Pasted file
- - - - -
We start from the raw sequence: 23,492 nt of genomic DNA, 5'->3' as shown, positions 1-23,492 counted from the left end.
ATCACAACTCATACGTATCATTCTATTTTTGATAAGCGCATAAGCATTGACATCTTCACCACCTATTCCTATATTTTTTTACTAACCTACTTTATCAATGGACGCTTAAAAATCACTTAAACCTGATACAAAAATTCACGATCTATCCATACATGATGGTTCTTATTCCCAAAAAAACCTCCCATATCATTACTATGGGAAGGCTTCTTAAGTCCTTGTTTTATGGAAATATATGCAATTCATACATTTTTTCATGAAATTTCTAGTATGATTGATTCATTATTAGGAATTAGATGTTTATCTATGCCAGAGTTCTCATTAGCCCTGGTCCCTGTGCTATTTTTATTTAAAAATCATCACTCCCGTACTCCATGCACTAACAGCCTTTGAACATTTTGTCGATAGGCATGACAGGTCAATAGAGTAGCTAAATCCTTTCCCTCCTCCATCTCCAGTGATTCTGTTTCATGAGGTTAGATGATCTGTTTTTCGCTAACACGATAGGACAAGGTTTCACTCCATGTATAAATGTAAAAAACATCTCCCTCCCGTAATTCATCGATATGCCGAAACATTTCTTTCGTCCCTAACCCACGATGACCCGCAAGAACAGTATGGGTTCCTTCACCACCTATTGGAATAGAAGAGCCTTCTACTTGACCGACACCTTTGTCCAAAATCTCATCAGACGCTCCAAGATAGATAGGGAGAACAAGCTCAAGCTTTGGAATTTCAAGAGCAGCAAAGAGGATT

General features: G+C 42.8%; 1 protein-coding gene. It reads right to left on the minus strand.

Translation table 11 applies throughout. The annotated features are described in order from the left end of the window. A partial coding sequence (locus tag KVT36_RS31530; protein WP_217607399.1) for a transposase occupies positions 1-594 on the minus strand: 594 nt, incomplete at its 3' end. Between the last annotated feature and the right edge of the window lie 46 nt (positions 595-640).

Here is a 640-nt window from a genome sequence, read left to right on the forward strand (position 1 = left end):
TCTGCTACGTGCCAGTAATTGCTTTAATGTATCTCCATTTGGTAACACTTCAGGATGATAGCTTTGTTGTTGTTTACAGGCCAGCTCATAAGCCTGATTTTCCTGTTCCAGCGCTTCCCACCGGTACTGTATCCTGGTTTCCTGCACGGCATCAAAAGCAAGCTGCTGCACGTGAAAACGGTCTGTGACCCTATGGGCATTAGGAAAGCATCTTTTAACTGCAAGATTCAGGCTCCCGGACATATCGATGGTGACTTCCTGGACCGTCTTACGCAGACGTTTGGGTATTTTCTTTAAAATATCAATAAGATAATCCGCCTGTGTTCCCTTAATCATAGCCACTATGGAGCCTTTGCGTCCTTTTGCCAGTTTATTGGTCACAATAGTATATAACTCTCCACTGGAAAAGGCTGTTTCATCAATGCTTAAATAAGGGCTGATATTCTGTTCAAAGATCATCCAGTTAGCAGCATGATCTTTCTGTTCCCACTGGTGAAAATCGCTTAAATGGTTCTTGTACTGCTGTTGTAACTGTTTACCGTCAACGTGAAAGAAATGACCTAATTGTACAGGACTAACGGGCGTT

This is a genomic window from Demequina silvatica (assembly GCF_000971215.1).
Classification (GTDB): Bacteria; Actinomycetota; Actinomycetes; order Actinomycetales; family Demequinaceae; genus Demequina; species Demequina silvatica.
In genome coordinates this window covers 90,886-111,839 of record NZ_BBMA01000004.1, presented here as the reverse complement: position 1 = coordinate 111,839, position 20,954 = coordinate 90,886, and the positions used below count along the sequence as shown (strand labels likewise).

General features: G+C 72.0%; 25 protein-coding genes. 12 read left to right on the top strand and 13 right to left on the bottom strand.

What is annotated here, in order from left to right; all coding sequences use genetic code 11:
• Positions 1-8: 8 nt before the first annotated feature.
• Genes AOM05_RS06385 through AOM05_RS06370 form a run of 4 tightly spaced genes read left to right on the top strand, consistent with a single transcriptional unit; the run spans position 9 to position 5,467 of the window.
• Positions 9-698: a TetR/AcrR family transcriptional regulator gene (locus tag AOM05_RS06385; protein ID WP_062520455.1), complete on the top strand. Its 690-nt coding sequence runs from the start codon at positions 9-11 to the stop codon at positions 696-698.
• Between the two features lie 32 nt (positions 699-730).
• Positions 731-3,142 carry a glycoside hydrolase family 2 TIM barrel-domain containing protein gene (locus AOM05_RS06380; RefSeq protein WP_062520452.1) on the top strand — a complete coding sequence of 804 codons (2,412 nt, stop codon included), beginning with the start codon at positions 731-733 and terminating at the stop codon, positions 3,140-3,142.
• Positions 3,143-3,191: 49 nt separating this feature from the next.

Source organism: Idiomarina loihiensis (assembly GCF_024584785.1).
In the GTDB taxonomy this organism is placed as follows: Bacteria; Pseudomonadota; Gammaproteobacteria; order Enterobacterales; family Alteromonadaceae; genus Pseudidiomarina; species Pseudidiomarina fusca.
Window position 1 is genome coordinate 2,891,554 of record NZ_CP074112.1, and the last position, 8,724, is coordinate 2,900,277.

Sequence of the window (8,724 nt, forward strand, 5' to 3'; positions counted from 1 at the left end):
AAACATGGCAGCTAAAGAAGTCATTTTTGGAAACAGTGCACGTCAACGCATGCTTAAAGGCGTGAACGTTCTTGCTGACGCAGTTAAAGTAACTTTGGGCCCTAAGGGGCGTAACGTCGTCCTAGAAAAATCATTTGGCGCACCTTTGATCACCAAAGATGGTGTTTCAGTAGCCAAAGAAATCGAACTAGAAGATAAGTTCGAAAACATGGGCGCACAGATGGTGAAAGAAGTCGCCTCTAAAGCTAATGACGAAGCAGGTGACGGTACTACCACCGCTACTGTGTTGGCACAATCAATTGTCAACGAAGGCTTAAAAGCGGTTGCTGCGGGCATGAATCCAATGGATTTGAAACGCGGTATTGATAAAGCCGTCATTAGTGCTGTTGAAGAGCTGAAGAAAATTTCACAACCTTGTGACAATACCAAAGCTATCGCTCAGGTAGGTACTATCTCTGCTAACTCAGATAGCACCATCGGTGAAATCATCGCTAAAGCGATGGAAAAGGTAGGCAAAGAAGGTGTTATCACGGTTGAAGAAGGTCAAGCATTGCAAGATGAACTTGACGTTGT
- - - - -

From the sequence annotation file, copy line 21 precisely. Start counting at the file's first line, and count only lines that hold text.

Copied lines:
Sequence of the window (8,724 nt, forward strand, 5' to 3'; positions counted from 1 at the left end):